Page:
Sunday, September 5, 2010

The Trimountain Mine

The ruins of the compressor house near Shaft #1, built mostly with mine rock, with brick arches and sandstone corners.

The southernmost of the Trimountain shafts, this site is entirely overgrown by forest. Nearby is a concrete dam, boilerhouse and concrete steam tunnels.

Corners of finished sanstone frame walls of irregular mine rock.

The view from the rockpile near the #2 shaft. Rails were laid on top of the pile so that the poor rock could be pushed further. This resulted in a fanlike series of piles laying adjacent to each other. So far the pile is intact, unlike the poor rock piles near the #3 and #4 shafts which are rapidly being crushed into gravel and hauled off by the Houghton County Road Commission. It would be good if at least one of these old poor rock piles were preserved intact for posterity - as a monument to the men who risked their lives 3000 feet underground to mine the copper it contained.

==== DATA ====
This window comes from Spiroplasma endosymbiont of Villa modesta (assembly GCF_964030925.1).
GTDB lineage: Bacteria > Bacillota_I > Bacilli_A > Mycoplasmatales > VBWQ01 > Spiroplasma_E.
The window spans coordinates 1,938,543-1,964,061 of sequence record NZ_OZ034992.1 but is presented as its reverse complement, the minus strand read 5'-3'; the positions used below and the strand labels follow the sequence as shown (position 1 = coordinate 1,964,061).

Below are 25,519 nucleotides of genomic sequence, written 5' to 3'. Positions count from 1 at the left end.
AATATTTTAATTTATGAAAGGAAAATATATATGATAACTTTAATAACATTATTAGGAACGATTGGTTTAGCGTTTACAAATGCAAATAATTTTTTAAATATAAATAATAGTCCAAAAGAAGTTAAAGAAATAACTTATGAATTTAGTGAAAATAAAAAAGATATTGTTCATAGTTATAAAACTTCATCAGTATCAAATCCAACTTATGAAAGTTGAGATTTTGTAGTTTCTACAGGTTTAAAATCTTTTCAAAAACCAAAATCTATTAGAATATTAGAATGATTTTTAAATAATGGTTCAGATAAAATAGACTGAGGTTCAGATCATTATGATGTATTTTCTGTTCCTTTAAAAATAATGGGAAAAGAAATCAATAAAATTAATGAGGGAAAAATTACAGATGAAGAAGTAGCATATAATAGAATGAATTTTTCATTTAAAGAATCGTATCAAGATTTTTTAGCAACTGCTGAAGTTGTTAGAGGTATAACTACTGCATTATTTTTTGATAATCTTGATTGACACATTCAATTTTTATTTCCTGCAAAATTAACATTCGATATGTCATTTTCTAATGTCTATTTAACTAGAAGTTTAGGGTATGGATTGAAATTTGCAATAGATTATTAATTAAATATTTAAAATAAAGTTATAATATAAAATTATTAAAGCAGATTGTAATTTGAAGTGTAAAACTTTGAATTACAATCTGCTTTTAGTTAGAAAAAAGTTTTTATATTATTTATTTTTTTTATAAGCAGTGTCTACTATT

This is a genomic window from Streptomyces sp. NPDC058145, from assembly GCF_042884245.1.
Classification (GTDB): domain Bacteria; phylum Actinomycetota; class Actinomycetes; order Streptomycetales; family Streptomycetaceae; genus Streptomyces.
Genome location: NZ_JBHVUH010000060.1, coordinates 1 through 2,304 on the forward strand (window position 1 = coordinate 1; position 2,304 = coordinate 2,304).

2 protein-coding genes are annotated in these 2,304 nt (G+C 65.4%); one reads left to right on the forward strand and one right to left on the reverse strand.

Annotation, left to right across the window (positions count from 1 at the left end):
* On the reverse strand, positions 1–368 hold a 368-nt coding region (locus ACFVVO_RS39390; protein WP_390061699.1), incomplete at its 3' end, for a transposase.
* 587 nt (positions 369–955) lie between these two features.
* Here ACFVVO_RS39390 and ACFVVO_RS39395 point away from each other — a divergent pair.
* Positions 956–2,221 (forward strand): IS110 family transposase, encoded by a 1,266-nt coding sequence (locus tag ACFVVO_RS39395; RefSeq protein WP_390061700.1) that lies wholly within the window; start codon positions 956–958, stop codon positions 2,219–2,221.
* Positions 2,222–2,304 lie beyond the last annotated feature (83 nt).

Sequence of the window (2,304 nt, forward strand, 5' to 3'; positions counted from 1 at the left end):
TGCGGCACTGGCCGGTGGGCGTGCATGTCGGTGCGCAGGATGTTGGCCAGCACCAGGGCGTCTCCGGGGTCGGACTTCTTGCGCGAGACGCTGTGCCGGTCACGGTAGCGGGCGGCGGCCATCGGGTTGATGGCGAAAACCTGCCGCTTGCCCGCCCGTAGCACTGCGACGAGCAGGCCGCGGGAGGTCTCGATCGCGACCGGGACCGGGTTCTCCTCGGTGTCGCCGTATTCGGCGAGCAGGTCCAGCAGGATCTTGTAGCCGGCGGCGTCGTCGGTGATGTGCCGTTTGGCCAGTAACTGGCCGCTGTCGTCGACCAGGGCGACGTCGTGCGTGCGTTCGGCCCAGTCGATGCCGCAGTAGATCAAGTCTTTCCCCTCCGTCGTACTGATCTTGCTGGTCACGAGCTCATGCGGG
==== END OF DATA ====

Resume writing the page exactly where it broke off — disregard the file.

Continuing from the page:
Green rock, copper oxide.

The smokestack of the boilerhouse serving shafts #3 and #4. Because these ruins lie just over the hill from Trimountain, none of it is visible within the village itself.

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